Before walking down the aisle, there are important conversations that you must have with your partner in order to set your union up for long-term success.

This is not meant to be intimidating, but it is necessary that you get on the same page or to seek the same understanding as the person that you’re supposed to spend the rest of your life with. These conversations about the most important things and values you each hold close should be discussed with care and sometimes, with a mediator present.

For many couples, premarital counseling helps navigate the difficult conversations that can come with preparing for not only a wedding, but a marriage. According to, all couples can benefit from premarital counseling.

Your chosen couple’s therapist will guide your conversations about sex, children, religion, careers, money, and more so that both partners can openly discuss their views on the topic.

Premarital counseling is often required by many religions if you want to get married in their religious institution by a priest or pastor. However, this is not the only reason that couples seek a professional therapist to help them navigate these difficult topics. You do not have to be religious to benefit from premarital counseling– it can be extremely beneficial either way.

While many pre-wedding conversations between the couple that is about to wed typically are about wedding details and the excitement of the future, it’s also crucial to bring up topics like sex, children, religion, careers, money, etc. if you have not already discussed these in your relationship.

If these are hard topics to bring up to your partner or openly discuss with them, you’re not alone. And a licensed therapist can help with that! They’ll walk you through the important questions and values that couples must discuss before tying the knot and give you both the chance to speak your minds freely on them. If a consensus or compromise must be made on a topic, a therapist can help you reach that with no judgment.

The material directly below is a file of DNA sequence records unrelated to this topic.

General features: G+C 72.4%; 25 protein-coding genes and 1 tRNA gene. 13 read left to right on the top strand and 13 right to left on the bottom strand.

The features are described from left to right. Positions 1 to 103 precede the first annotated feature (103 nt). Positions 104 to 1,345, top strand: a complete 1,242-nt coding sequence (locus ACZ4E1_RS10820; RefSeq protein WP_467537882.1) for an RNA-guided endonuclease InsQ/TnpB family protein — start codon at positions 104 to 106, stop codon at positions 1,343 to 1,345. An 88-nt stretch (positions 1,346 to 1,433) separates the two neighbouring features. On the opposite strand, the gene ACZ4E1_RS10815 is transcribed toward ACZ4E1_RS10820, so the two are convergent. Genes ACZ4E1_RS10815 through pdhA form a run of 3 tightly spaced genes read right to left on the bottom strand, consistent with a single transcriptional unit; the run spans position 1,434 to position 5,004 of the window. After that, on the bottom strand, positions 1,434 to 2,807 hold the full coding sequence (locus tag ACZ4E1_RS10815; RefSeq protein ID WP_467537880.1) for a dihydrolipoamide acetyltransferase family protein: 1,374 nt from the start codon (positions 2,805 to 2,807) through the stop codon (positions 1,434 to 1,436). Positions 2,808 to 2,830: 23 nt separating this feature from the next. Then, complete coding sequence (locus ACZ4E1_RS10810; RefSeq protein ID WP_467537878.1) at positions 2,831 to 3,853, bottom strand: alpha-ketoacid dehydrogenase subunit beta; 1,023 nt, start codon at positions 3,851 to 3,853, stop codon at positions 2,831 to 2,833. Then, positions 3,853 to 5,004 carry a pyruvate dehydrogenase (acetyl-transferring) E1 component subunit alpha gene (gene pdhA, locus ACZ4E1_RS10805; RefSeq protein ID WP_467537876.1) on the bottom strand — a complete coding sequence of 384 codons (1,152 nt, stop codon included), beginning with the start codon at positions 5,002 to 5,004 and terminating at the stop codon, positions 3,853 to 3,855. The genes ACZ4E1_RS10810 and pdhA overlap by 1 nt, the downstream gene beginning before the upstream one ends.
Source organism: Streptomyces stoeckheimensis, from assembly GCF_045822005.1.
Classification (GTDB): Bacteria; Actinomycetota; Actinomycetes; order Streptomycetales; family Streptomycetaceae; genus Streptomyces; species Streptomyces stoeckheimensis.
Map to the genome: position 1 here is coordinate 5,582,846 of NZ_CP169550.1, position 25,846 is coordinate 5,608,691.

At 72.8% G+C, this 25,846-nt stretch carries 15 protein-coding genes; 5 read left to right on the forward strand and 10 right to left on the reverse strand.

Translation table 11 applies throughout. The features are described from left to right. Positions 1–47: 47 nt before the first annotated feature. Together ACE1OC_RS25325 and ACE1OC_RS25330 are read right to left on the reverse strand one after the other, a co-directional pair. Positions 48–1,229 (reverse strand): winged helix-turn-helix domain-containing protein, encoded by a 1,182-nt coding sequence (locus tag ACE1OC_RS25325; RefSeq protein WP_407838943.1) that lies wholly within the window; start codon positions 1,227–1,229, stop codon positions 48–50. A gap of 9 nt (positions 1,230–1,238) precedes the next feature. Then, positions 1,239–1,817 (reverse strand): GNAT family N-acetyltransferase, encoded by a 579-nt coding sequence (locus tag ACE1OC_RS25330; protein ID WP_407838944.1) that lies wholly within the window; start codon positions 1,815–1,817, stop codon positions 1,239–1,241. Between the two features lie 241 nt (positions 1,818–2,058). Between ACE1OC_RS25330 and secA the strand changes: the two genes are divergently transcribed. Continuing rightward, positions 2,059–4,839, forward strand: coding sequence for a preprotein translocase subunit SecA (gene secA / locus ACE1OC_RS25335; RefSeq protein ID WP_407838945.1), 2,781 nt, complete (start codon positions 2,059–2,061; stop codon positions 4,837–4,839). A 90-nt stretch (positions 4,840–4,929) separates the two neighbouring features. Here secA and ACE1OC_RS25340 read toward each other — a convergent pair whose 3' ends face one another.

So, a few weeks or months before the wedding, consider either opening the floor for these topics or scheduling a few counseling appointments. Communication is key in a healthy relationship; and something that you must have in a functional marriage.

If you need some assistance getting the conversations started, try asking each other and providing honest answers for the following questions.

  1. What are your expectations for sex in a marriage?
  2. Do you want to have children, and what does your timeline look like for a family?
  3. What do you want religion to look like in our family and marriage?
  4. What is your career plan?
  5. How would you like for us to separate or combine our finances and financially plan for the future?

If you haven’t already, talk through these important questions and make sure that you two don’t have any crucial, fundamental differences on the matters.

Even if you have different answers or expectations for these questions and topics and any other topics that are most important to you, you will be able to work through them between yourselves or professionally in therapy. You’ll thank yourselves for having these discussions after the wedding once the marriage begins!

©CTW Features